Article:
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Harvard Construction Slowdown Prompts Allston Anger

This article is more than 10 years old.

You may have noticed the massive hole in the ground in Allston where Harvard University has begun building its new $1 billion science complex.

However, plans for developing the site are up in the air, with Harvard citing financial pressures and saying the "economic landscape has fundamentally changed."

The slowdown has led to complaints from some of the project's Allston neighbors.

WBUR's David Boeri reports.

HARRY MATTISON: It is a nice neighborhood and having Harvard as a neighbor would make it even nicer.

For local resident Harry Mattison there are two Harvard Universities just as there are two Allstons. The Harvard that makes promises and the Harvard that breaks promises. The Allston that might someday be and the grittier Allston that is.

BOERI: Did you grow up in Allston?

MATTISON: No. I moved here in 1994.

BOERI: I started the first year of my life in Allston.

MATTISON: Everyone lives in Allston, for at least a little while.

And then they move out as my family did back when the trend was beginning in the 1950s. Back when there were still slaughterhouses and train yards, but also stable neighborhoods and lots of public schools in Allston and even farmland. When the Mass Turnpike came roaring through in the '60s, it gave North Allston two hard edges: the Turnpike on the South and Harvard on the North.

Hard in the shadow of the world's richest university that's expanding south and west into Allston like Manifest Destiny, Western Avenue moves fast through a economy that's moved on.

MATTISON: Used to be a Volkswagon dealer. Used to be a gas station. This used to be the dry cleaners. [Trails off...]

Empty lots, vacant buildings, warehouses, businesses, shopping plazas. Harvard began the process of secretly acquiring Allston properties in 1989. When Harvard announced in 1997 that it had put together 52 acres of real estate for future development, Boston Mayor Tom Menino called its stealth, "the highest level of arrogance."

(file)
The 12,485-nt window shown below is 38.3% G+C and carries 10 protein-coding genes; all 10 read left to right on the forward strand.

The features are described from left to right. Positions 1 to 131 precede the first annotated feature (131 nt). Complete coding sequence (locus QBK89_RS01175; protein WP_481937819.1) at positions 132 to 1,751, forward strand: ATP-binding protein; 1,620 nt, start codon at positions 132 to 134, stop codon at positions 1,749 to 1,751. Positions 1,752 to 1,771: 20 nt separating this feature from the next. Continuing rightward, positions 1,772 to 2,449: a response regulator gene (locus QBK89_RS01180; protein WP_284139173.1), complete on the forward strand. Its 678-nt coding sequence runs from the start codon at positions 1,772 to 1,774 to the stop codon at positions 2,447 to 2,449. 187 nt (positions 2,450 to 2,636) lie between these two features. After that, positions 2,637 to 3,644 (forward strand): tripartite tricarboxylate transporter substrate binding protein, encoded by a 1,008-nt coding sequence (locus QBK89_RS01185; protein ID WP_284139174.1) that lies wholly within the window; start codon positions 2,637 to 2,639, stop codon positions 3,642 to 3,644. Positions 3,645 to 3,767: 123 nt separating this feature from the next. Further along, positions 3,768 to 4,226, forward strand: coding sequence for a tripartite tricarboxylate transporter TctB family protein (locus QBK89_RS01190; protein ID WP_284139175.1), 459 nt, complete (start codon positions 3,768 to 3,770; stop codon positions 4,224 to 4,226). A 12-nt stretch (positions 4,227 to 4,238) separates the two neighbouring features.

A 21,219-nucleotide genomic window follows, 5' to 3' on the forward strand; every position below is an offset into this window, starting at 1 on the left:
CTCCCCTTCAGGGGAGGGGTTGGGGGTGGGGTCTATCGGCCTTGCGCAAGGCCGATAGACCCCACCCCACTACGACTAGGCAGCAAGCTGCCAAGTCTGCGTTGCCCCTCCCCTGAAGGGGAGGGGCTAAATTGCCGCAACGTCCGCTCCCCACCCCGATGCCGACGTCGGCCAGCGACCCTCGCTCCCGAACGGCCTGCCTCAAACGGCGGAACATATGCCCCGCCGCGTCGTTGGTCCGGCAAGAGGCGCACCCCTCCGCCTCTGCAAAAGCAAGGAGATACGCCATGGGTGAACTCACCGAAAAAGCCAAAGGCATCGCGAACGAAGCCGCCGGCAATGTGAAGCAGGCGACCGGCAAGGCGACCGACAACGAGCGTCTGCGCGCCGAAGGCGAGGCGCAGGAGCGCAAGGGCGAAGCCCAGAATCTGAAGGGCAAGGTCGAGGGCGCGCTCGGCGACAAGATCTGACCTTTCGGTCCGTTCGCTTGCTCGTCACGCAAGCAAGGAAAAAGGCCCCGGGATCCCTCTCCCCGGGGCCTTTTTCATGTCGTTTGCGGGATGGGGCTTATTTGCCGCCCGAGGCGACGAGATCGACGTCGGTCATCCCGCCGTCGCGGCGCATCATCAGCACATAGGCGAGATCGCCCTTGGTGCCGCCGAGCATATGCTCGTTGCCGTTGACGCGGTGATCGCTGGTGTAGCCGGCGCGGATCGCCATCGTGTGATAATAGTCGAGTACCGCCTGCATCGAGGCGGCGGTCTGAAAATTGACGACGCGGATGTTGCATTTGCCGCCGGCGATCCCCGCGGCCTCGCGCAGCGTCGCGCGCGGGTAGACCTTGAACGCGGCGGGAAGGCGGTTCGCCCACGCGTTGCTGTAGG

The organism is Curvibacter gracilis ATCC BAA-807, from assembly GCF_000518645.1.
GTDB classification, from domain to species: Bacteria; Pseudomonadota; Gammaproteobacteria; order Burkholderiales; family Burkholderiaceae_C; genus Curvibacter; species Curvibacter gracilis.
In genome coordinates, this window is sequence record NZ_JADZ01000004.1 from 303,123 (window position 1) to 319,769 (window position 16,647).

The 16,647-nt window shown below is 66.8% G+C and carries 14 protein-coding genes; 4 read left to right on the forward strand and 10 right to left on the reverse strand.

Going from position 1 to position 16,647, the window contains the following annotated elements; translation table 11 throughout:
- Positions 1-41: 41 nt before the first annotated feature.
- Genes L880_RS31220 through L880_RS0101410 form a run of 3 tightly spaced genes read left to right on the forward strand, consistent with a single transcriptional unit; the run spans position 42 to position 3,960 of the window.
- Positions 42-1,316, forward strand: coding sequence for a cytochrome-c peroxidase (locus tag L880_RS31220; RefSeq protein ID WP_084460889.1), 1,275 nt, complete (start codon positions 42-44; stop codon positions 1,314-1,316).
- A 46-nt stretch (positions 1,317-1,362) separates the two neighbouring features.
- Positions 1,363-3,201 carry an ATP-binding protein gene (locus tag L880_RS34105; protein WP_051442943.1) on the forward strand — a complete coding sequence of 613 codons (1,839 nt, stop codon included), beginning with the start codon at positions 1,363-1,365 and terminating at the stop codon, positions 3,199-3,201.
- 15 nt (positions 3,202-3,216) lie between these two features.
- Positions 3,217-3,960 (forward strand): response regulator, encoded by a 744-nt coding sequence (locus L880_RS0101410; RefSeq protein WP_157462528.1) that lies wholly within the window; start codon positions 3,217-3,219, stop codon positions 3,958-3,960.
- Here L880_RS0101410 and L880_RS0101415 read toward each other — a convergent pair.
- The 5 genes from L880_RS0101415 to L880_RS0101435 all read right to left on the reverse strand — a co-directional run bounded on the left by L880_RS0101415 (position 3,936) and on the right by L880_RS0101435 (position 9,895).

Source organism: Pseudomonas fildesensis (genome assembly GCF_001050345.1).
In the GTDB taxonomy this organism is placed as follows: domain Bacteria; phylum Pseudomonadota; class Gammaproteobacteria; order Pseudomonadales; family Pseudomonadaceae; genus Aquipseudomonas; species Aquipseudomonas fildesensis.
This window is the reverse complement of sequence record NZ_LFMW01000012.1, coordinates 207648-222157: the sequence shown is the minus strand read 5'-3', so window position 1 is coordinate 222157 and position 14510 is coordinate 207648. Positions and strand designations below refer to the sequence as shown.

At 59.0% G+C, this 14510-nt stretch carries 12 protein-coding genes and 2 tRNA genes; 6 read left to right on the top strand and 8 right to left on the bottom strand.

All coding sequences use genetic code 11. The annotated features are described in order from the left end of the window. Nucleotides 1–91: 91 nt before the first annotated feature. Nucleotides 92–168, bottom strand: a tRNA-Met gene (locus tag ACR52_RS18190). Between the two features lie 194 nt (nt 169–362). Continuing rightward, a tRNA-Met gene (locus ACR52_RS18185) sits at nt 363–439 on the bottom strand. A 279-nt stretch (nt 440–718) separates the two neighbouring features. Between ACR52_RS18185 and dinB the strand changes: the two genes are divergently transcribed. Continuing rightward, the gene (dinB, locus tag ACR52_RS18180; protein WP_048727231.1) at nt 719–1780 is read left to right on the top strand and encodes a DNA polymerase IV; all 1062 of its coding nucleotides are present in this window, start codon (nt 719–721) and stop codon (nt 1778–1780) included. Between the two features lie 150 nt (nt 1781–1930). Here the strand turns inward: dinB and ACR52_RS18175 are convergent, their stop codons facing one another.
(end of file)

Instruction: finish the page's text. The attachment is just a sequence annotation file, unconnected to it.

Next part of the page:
Yet for Allston, there was the promise Harvard was coming.

MATTISON: We were told more pedestrian friendly, more jobs, more stores, more economic opportunity, more new housing.

Were Harvard to build, Harvard faculty and staffers might move in and invest in a neighborhood where most are transients and the owner occupancy rate is only 20 percent.

Harry Mattison and other residents say they waited and waited as more fences went up around more vacant properties, the promise of Allston was frozen and the promise by Harvard seemingly remained out of reach, as always.

[Sound of jack hammers.]

Yet despite all that, Harvard's economic engine has been hammering into new ground on Western Avenue in what's been billed as a phenomenal billion-dollar science complex.

MAN: Oh my word. Look at that hole. Wow.

Two stories down into the earth and about five acres across: the foundation of a single infrastructure from which four buildings will rise. With construction cranes towering above and an expected completed date of 2011, this was to be Harvard's first big step of its Allston expansion.